Retail despair


Fishing tackle is a ‘blokey’ kind of thing – most customers wouldn’t bat an eyelid.

Readers may be forgiven for believing that the following is fictitious, but regrettably it is not. While holidaying on the Central Coast I chanced to visit a fishing tackle store in Umina. On entering the store I noticed the owner sitting at a desk behind the counter. My presence was ignored. As is my wont in these circumstances I announced myself with a bold, breezy and friendly “good afternoon”. The reaction was stupefying. The owner continued to ‘work’ on his computer and grunted something like “how you doing”.

At this point I put my pilchards on the counter, which I thought may attract his attention. “Won’t be long mate”. As I stood there seething but not showing it, I noticed lo and behold, that the reason for his inattention was a computer game.

Now let’s not overact – or should we? Customer enters. No greeting. Sit on your butt. Play a game on computer. When customer clearly wants attention, tell him to wait. Finish game. ‘Attend’ to customer.

The irony is that he was quite a nice bloke. Once he had come to terms with the interruption to his game, he willingly took my money.

Is this an anomaly? Or is this small retail in Australia? If this is how an owner operates, why is he still in business? I pondered over this for hours. There was no animosity whatsoever and all dealings were entirely friendly, civil and cordial. But what caused this contempt, disdain and arrogance towards a new customer?

The only conclusion I could reach was that he didn’t really care a hoot. He was comfortable with his business ticking over. Fishing tackle is a ‘blokey’ kind of thing. Most customers wouldn’t bat an eyelid at his behaviour.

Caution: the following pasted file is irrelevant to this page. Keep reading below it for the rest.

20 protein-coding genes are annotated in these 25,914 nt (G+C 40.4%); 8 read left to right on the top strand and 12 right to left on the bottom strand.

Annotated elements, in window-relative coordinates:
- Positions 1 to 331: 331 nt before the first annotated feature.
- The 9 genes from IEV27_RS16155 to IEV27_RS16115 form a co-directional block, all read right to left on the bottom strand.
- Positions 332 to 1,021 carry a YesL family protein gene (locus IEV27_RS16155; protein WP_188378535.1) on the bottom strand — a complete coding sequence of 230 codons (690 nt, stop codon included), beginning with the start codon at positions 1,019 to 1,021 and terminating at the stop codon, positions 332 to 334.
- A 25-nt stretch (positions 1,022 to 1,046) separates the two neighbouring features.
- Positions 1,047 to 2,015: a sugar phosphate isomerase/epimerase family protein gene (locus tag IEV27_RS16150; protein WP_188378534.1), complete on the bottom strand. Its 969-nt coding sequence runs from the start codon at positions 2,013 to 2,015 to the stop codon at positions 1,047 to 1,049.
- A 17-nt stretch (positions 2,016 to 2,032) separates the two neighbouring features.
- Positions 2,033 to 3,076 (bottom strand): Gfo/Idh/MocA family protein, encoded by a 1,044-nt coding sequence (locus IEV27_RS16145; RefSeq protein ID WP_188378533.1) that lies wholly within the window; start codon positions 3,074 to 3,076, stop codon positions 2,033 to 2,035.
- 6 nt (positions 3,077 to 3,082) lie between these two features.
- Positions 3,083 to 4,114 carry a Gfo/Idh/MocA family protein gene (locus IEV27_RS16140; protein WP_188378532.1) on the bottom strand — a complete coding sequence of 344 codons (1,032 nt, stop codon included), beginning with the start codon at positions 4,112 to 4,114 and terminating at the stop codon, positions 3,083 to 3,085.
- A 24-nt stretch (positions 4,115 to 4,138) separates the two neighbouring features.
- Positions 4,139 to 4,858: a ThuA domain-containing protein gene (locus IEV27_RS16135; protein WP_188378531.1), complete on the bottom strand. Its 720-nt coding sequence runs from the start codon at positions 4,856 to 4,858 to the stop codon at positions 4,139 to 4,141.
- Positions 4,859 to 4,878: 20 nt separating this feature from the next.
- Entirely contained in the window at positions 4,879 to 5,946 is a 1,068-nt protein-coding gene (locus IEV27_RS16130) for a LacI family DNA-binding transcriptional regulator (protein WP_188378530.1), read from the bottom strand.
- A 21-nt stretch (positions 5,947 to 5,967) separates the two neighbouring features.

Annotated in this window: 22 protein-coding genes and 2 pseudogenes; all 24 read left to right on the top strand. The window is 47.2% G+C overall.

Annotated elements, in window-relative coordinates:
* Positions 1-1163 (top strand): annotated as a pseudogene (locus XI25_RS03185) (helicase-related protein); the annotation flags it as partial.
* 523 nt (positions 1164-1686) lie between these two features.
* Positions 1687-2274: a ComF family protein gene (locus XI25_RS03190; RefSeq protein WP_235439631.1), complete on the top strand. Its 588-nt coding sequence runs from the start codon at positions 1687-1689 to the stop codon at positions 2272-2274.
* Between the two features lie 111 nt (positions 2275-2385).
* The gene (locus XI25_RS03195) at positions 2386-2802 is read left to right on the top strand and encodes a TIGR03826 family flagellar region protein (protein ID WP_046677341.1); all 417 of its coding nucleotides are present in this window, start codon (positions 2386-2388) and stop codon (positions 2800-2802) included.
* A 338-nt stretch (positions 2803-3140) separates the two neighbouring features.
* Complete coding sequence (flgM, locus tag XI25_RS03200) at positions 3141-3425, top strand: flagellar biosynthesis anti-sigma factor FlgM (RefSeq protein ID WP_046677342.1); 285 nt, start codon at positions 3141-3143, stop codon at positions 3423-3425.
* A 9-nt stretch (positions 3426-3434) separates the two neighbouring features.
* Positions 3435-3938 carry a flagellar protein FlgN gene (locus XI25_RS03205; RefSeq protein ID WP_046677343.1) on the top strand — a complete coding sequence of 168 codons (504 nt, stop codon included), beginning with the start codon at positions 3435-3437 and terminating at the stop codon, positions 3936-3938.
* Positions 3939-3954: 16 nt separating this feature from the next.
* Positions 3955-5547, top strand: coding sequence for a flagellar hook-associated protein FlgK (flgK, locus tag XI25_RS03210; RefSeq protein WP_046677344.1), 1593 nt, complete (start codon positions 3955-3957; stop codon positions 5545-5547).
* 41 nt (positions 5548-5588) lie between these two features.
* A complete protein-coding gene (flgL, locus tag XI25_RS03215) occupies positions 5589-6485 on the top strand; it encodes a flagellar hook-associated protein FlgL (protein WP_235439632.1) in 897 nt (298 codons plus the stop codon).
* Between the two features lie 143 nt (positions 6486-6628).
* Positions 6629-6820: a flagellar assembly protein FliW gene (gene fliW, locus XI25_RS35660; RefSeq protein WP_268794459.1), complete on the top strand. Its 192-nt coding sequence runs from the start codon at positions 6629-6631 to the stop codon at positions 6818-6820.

What made the entire scenario a lot worse was that the store was a mess. It was not a disaster but it could certainly have done with a tidy up, a bit of merchandising and a clean-up. The expensive reels were in a glass cabinet for security reasons but the cabinet was unlocked.

How can anyone with an interest in retail not despair? Let any bricks and mortar retailer of this ilk dare to complain about the internet taking sales. Hang your head in shame Mr Owner of the Umina Tackle store.

Stuart Bennie is a retail consultant at Impact Retailing and can be contacted at [email protected] or 0414 631 702.     



  1. kevin posted on February 17, 2017

    on the surface of your prose, it seems as though you were in a holiday town, on holiday from the city. maybe this guy does make exactly what he needs and wants from his business and deals with locals and active fisherman every day. maybe he was grumpy because he had to work on his holiday or deal with holiday folk who were buying bait during a period when there is no way they will catch a fish. maybe the same "lazy" inattentive owner is a whirlwind of activity during the "good time to fish" hours when his shop is really busy. i worked for a man who had a retail turnover of $35 million per annum every year for the 5 years i worked there. i cleaned up the untidy dirty shop when i started. he made me mess it up again because he knew that customers think that a dirty hole in the wall shop has better bargains than the flashy, super clean, light and bright shops where everyone wears clean pressed clothes. retail is an art not just a science. watching pro hart paint is very different than it would be to watch say monet. sometimes the messy way is the best way. also different customers want different service. from a technical standpoint you would say that a bank or telco have a perfect system for service. but we all know the both suck. reply

  2. Evan posted on February 18, 2017

    There's always two sides to any story and I would bet the shirt off my back that it was not anywhere near as bad as you tell it Stuart. The man is only trying to make a living, leave him alone and if you didn't like it why did you make a purchase it sounds like all your tring to do is cause trouble. reply

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